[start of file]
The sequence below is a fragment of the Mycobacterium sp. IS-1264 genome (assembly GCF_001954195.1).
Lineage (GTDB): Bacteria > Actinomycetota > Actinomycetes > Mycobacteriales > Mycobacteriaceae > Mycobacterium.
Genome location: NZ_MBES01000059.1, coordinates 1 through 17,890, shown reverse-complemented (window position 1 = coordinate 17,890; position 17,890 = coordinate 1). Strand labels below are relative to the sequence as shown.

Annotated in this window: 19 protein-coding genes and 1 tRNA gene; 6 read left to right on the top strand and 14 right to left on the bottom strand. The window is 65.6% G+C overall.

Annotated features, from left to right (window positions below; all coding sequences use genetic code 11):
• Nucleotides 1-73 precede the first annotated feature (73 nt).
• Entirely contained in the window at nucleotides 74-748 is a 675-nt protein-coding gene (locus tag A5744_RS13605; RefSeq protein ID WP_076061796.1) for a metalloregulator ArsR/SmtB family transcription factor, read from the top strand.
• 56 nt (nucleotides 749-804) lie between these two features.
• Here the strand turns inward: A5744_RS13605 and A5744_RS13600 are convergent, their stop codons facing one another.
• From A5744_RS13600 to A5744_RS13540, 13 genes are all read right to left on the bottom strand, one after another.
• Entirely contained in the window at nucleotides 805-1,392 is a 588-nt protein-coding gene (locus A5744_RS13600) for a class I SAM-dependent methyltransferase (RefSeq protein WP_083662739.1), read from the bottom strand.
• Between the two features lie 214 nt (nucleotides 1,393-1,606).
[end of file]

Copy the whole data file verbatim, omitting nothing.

The sequence below is a fragment of the Mycobacterium sp. IS-1264 genome (assembly GCF_001954195.1).
Lineage (GTDB): Bacteria > Actinomycetota > Actinomycetes > Mycobacteriales > Mycobacteriaceae > Mycobacterium.
Genome location: NZ_MBES01000059.1, coordinates 1 through 17,890, shown reverse-complemented (window position 1 = coordinate 17,890; position 17,890 = coordinate 1). Strand labels below are relative to the sequence as shown.

Annotated in this window: 19 protein-coding genes and 1 tRNA gene; 6 read left to right on the top strand and 14 right to left on the bottom strand. The window is 65.6% G+C overall.

Annotated features, from left to right (window positions below; all coding sequences use genetic code 11):
• Nucleotides 1-73 precede the first annotated feature (73 nt).
• Entirely contained in the window at nucleotides 74-748 is a 675-nt protein-coding gene (locus tag A5744_RS13605; RefSeq protein ID WP_076061796.1) for a metalloregulator ArsR/SmtB family transcription factor, read from the top strand.
• 56 nt (nucleotides 749-804) lie between these two features.
• Here the strand turns inward: A5744_RS13605 and A5744_RS13600 are convergent, their stop codons facing one another.
• From A5744_RS13600 to A5744_RS13540, 13 genes are all read right to left on the bottom strand, one after another.
• Entirely contained in the window at nucleotides 805-1,392 is a 588-nt protein-coding gene (locus A5744_RS13600) for a class I SAM-dependent methyltransferase (RefSeq protein WP_083662739.1), read from the bottom strand.
• Between the two features lie 214 nt (nucleotides 1,393-1,606).